But if there is a firm that is really associated with the Madrid designer, it is Casa Lanvin. When the founder, Jeanne Lanvin, died, her daughter, the pianist Marie Blanche, Countess of Polignac, makes his big bet on Antonio Cánovas del Castillo to save the house that has been without a great address for three years. Castillo places the atelier where it should be, at the top of Parisian couture. But not without demands, such as being the first and only designer who is allowed to include his name on the labels of the firm. Thus, Lanvin could be read and below Castillo.
Young designers who later would have international fame begin to parade through this couture house. All under the direction of Castillo. The couturier assists him Dominic Toubeix Y Philippe Guilbourge. Later, a young Oscar de la Renta, who had started with Balenciaga, but who, as he himself acknowledged: “I really learned the trade with Castillo.” But the Lanvin house had become a house of cards about to collapse when Marie died and the disagreements became increasingly palpable between the designer and the new owners.
It’s time to bet and create your own signature, which he baptized Castillo. Financed by her muse Gloria Guiness, the Mexican woman considered at that time the most elegant woman in the world, in 1963 she opened her doors in Paris. The creator counts on the help of the French designer. Henri laurenti and with Francisco Delgado. They come to create, according to the restorer of the Madrid Costume Museum Carmen Herranz, up to three workshops. One of them, the one called ‘Flou’, that is to say, classic, directed by Cánovas.
The house would last little more than four years, during which presented eight collections up to that of autumn-winter 1967/68, all with a great global impact. Some collections that were characterized by the profiled shoulder design, straight silhouettes and use of bodices, the latter very from the Lanvin house. His collections never lacked the short suit, below the knees, of course, made of lace, his ‘leitmotif’. His Hispanic character was reflected in his clothes, inspired by Spanish painting, especially in Velazquez.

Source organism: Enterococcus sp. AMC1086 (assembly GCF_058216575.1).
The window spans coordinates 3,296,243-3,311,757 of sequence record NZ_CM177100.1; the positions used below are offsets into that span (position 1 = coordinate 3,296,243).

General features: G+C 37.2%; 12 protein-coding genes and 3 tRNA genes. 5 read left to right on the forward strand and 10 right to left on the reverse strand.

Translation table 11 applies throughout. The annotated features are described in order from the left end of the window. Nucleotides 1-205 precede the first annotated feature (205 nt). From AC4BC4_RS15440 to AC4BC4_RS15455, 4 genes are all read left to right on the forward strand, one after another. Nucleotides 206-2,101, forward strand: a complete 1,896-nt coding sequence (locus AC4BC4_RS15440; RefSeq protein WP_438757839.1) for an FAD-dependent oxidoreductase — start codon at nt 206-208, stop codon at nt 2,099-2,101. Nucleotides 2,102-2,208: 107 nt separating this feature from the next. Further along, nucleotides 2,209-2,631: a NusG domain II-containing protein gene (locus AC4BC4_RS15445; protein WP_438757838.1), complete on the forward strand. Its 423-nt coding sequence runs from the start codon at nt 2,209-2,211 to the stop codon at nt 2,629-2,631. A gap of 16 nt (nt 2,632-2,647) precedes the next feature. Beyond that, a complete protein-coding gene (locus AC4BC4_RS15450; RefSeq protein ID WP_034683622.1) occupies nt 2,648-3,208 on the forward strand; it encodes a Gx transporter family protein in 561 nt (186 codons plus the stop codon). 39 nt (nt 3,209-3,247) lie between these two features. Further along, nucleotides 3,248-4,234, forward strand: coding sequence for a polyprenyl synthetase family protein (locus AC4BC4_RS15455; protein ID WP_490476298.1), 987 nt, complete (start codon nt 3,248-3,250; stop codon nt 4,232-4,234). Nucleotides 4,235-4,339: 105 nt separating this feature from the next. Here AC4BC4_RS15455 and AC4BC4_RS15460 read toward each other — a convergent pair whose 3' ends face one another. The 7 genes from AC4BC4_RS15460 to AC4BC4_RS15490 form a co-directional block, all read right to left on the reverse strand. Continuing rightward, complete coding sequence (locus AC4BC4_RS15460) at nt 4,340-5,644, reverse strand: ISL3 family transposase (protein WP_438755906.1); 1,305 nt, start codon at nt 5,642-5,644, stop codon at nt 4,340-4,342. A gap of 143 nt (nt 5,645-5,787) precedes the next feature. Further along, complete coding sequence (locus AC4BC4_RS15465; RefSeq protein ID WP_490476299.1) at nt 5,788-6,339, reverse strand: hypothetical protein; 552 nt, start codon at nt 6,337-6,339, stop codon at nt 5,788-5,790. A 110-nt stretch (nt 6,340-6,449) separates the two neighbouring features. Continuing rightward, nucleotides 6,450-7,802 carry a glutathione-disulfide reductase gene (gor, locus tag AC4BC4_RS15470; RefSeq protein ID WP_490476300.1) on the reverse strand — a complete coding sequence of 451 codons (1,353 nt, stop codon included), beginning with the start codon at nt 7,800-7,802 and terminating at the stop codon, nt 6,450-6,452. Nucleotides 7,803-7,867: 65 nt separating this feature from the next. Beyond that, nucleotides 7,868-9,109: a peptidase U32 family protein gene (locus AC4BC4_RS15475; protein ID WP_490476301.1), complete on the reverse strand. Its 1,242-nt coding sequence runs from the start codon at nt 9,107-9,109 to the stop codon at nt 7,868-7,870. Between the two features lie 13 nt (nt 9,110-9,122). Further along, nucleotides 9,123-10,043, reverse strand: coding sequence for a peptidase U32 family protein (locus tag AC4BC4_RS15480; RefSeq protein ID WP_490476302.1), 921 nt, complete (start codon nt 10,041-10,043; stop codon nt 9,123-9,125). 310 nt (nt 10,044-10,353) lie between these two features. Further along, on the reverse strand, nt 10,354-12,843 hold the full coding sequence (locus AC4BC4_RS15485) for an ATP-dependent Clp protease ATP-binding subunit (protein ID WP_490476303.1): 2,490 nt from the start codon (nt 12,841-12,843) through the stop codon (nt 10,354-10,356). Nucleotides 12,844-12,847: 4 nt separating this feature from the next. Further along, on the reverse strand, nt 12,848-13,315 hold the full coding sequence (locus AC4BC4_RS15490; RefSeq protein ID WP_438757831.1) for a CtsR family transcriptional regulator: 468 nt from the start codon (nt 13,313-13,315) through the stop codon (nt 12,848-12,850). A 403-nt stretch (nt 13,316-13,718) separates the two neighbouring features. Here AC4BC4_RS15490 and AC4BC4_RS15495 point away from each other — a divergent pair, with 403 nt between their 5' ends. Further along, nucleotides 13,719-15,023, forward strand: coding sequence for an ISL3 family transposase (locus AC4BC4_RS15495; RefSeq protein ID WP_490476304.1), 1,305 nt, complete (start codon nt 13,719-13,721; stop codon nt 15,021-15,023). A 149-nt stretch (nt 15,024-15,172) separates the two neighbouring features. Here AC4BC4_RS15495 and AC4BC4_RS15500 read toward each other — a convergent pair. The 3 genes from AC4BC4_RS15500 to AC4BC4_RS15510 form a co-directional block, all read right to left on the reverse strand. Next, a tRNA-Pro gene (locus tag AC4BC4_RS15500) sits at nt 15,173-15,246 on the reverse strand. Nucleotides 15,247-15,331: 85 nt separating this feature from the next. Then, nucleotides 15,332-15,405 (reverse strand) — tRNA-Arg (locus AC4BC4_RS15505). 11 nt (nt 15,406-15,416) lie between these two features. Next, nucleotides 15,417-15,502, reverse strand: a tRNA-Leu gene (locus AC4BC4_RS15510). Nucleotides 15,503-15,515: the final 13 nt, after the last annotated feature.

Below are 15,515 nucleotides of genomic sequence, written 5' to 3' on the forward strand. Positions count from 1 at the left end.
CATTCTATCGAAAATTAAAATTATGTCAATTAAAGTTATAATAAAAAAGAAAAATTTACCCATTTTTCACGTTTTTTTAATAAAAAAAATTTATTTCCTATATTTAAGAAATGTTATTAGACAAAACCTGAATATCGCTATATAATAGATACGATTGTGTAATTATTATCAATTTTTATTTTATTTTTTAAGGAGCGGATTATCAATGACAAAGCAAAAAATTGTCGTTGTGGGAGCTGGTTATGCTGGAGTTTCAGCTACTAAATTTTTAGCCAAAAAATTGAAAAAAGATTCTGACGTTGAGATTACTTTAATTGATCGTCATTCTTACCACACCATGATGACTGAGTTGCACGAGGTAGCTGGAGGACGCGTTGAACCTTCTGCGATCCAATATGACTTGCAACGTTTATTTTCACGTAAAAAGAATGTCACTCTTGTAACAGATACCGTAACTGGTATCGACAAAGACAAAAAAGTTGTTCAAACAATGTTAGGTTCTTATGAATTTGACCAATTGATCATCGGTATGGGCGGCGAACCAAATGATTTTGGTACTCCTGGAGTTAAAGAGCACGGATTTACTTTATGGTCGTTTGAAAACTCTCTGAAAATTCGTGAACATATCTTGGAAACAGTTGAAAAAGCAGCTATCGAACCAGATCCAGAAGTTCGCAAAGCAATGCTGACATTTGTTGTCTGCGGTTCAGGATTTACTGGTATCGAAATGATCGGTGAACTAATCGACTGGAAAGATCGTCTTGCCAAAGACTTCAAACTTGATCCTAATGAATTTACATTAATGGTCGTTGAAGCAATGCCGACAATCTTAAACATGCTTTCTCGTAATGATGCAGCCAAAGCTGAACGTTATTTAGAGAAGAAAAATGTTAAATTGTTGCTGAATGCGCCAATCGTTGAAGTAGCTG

Man of great temperament and character, always dressed in a suit and tie, hat, cane in one hand and a cigarette in the other, refused to be part of the new wave that was beginning to form, the ‘prêt-à-porter’, and like Balenciaga it had to close in 1968 because what now prevailed was the boutique, something that did not go with any of the two. They were high fashion designers.
Performing arts lover
That does not mean that he stopped creating, because as a theater lover and thanks to his young assistant Pierre Cardin, he designed the costumes for the film by Jean Cocteau ‘La belle et la bête’, in addition to collaborating with the Metropolitan Opera in New York until 1952. That work made him win an Oscar, in 1972, for Best Costume, for the Franklin J. Schaffer film, ‘Nicolás y Alejandra’.
The end of his days were spent in Madrid, where he died on May 13, 1984, leaving one of his last jobs in the capital, specifically for the National Theater Company directed at that time by Adolfo Marsillach. A splendid designer that we have hardly had reference to because all his work was done outside our borders, in Paris and New York, and because Cristóbal Balenciaga’s shadow was too long, although he never renounced his origins.
George is Digismak’s reported cum editor with 13 years of experience in Journalism